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I first heard this two years ago, and have been carrying the appropriate documentation ever since, as I travel at least one direction on overseas trips with my kids but without my spouse. Last year, my daughter brought a friend to France with her, and I had the parents provide all that documentation, too - and a good thing, since we were questioned at some length, and had to produce all the documentation. This is certainly not propaganda.
Old Dec 17th, 2002, 11:15 AM
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In June my son and I travelled to Canada from Germany without my husband. I have a Canadian passport and my son's is American. At one point during the visit we travelled down to the States. At each border point I was asked for documentation. I had a notarized letter from my husband stating I had his permission to cross all international borders for a period of two years with our son and this was accepted by all officials. We were even asked for it by the Lufthansa agent in Frankfurt when we checked in. The blanket time period was useful since I sometimes travel extensively when my husband is deployed. We also had a letter made up for my brother, who is our son's guardian if we are killed, so that he doesn't have to go through a court hassle to take John home with him.
Old Dec 17th, 2002, 11:16 AM
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We brought our oldest son's 17-year old girlfriend to Italy with us this month. We were never questioned or challenged, but I felt better knowing that I had a letter from her father on his stationery.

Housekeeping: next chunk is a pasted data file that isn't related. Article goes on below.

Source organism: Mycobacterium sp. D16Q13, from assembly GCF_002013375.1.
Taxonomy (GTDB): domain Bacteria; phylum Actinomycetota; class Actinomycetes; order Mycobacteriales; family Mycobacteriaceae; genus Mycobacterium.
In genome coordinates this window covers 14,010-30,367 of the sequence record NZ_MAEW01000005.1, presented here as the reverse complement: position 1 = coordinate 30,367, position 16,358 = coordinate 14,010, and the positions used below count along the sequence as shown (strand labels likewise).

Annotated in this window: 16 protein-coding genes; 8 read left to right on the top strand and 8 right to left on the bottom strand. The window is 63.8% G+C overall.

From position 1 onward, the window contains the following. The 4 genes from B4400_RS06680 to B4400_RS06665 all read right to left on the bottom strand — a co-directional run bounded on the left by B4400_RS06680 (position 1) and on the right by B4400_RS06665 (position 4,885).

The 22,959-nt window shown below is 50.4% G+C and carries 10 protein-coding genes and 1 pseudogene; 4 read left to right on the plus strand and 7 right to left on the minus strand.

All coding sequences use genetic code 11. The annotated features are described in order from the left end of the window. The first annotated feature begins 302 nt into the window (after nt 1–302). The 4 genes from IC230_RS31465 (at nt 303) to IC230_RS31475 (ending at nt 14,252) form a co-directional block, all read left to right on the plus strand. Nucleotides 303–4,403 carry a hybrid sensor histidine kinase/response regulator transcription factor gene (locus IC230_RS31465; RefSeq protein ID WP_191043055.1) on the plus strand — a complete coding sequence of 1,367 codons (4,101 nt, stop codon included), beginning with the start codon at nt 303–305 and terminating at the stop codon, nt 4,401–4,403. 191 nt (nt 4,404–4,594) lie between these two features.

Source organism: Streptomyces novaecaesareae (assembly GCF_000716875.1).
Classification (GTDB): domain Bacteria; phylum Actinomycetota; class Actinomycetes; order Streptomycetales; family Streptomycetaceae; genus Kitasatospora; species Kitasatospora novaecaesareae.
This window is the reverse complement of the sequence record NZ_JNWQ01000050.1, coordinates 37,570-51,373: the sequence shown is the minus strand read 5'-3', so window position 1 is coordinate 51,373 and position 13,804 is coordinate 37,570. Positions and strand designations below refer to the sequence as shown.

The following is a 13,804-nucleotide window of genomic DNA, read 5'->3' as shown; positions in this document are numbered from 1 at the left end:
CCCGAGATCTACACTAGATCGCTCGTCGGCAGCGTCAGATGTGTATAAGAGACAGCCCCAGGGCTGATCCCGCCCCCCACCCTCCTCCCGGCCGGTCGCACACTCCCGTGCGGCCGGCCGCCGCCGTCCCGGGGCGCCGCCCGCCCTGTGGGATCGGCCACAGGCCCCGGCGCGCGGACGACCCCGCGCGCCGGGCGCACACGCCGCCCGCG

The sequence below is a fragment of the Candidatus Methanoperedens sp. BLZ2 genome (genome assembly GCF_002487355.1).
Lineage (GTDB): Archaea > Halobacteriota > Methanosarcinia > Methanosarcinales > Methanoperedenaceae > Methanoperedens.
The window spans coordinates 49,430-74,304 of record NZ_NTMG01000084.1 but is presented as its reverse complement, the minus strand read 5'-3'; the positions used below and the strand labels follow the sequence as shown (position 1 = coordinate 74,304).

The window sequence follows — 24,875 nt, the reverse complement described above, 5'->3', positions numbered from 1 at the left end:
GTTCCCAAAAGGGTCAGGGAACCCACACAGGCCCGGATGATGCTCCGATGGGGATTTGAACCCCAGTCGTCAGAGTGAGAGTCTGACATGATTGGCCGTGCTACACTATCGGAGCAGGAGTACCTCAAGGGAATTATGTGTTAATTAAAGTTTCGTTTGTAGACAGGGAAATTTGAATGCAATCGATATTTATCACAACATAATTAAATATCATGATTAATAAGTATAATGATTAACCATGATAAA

Here is another suggestion for traveling with children, since Mom or Dad usually carry the passports and the kids don't have government issued ID cards. In very small print, I type up a two-sided ID card with the following info: name, DOB, address, telephone number, passport number, identifying scar or mark, color eyes and hair, height, weight. I also include the phrase "If this child needs assistance, please contact the American Embassy at (address, telephone)." Since I have a Platinum AE Card, which includes some emergency travel assistance services, I include AE card number, along with AE's telephone number. I have gotten some critism for this, due to potential card misuse issues, but I figure that I'd rather have as many possible resources available in the event my child is lost. On the reverse side, I write the address and telephone number of our accommodations and the dates of travel.